Boots on the Ground: ADM Shop Visit

| October 22, 2017
Categories: Assorted Ramblings


We know a fair share of people (including many of you reading this) are aware of American Defense Manufacturing (usually referred to simply as ADM), but not as many know how they got their start. Do you? Were you wondering? Doesn’t matter, we’re gonna tell you anyway. We recently had an all-access backstage pass to check out their world headquarters, nestled in an industrial park in the suburbs of Milwaukee, Wisconsin.

A headquarters just full of CNC machines.

I had ADM’s street address, and found the general area easily enough, but didn’t see an American Defense Manufacturing sign. So, I had to make a phone call and ask for help. As I discovered, ADM isn’t the only thing going on at ADM. At the listed address there are several large buildings, all with signs for W/S Machine and Tool. After a bit of confusion on my part (and a barrage of text messages sent back and forth) I learned that W/S Machine and Tool is the parent company of ADM. We’ll talk a little bit about W/S a little more later on.

ADM started out pretty small, originally obtaining a patent for the Quick Detach Lever in 2006 . They continued making accessories and eventually began making firearms. Now ADM has more than a wide variety of mounts for optics and lights; the also build a wide variety of rifles from 9mm to 6.5 Creedmoor, all based on the proven AR-15 platform.

Just because they make rifles of an old style doesn’t mean they’ve stopped with forward thinking and innovation, though; they recently were awarded a patent for a fully ambidextrous lower. Their products are sold at a fair price, and all are made in the USA. The reason they can continue evolve and create new patents and products is because they have keys to a building full of CNC machines.

That would be the HQ I mentioned earlier.

Now back to W/S Machine and Tool.

They have been in the machining game since 1993; to put that in perspective, they’ve been in business a little longer than I have been alive, and started old-school-style on a lathe (probably arranging meetings with a rotary dial phone, too, imagine that). Today they have something like 40,000 square feet of space and about six million dollars worth of machinery.

They can machine virtually any metal in their shop (not Nth Metal and Carbonadium yet; those require special tools unavailable most places, even a place as awesome as ADM) and have clients in aerospace, land-based power generation, automotive manufacturing, and the oilfield industry. They are a one-stop shop for machining and can take on multiple jobs. They even do machining for a plethora of top-end firearms companies to their exact specs. Please don’t ask, because even with a back stage pass I wasn’t given any names.

Seriously, I tried to get ’em to tell me but there weren’t having any of it. It wasn’t for a lack of trying — and they were keeping a wary eye on the Duo, too, so they weren’t able to sneak off and poke around.

I did get to see a few pretty cool things while I was taking the grand tour though. For instance, the picture below shows a ½ cubic yard of metal shavings. W/S Machine and Tool recycles a thirty-yard dumpster of this stuff every two weeks.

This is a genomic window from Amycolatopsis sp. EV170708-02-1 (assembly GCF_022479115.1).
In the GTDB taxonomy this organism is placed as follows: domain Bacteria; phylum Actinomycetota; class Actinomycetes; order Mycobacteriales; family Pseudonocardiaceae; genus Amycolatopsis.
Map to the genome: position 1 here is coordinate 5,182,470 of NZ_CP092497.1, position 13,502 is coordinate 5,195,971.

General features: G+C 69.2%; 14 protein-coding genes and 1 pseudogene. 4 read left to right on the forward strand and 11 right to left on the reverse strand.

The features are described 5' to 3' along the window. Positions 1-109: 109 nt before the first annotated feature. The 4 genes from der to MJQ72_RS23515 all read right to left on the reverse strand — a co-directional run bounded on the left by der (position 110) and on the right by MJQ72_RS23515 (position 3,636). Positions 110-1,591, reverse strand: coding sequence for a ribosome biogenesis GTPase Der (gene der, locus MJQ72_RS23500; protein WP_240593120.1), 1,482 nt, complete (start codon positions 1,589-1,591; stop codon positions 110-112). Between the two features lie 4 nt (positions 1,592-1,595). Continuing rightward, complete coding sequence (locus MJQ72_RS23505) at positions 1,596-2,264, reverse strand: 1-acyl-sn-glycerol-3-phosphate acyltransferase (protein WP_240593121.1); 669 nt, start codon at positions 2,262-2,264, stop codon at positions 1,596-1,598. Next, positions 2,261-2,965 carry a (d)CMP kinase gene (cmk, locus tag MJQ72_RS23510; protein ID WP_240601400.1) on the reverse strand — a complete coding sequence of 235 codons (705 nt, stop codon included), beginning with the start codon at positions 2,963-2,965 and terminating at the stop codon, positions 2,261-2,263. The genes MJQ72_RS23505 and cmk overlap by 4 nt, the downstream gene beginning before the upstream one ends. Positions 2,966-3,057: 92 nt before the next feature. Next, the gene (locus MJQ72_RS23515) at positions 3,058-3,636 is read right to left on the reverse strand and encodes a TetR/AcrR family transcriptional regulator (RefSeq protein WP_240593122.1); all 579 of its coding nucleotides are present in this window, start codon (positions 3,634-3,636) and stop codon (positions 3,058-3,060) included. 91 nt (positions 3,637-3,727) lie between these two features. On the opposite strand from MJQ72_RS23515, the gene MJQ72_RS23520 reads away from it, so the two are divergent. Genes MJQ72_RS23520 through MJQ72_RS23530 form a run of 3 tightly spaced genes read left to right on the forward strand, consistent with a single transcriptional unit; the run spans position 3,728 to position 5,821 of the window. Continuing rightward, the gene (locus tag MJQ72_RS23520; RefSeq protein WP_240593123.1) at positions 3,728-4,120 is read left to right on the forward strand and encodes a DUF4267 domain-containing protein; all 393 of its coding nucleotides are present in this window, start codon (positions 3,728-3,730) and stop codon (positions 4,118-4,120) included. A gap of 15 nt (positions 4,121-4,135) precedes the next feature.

That’s a lot of scraps.

It was an extremely interesting experience, walking around the machine shop floor and watching as things were being machined, and proceeding through their various stages.

Jon, the HMFIC at ADM, explained that the machine shop runs five days a week/24 hours a day, and ADM is constantly doing quality control checks on everything they machine. They also record all results for tracking later if a problem should arise.

What does all this mean? It means that ADM can come up with an idea and get it sketched out and out into CAD, then once that happens they can come up with a prototype and see if that works. If it doesn’t, they can make tweaks and push forward. This can happen pretty fast for ADM because they have the machines right there. They also don’t have to pay another company to do the machine work.

I will say it was really neat to see how things get made. I was also more than happy to see all the hard work that goes into producing and machining a quality product. It’s always refreshing to see an emphasis on quality control, to make sure ADM’s made-in-America parts are made right.

If you wanna learn more about ’em, but one of their blasters, etc. it’s easy enough. They are:

online at

on Facebook at /AmericanDefenseMFG/.

on Instagram with @americandefensemfg.

American Defense Manufacturing - ADM


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About the Author: Big Joe Neuroth may look like a special live exhibit in the primate section of a traveling circus but he’s actually a surprisingly erudite and articulate LEO of many year’s service. A corn-fed Iowa native and former Border Patrol agent, Joseph’s current job takes him all over the country and around the world in defense of Truth, Justice and the American Way. This has allowed him not just to deal with assorted malefactors from Nairobi to Panama, but also to have a wank on at least five continents. Joe enjoys training, teaching and catching bad guys almost as much as he likes bubble baths.

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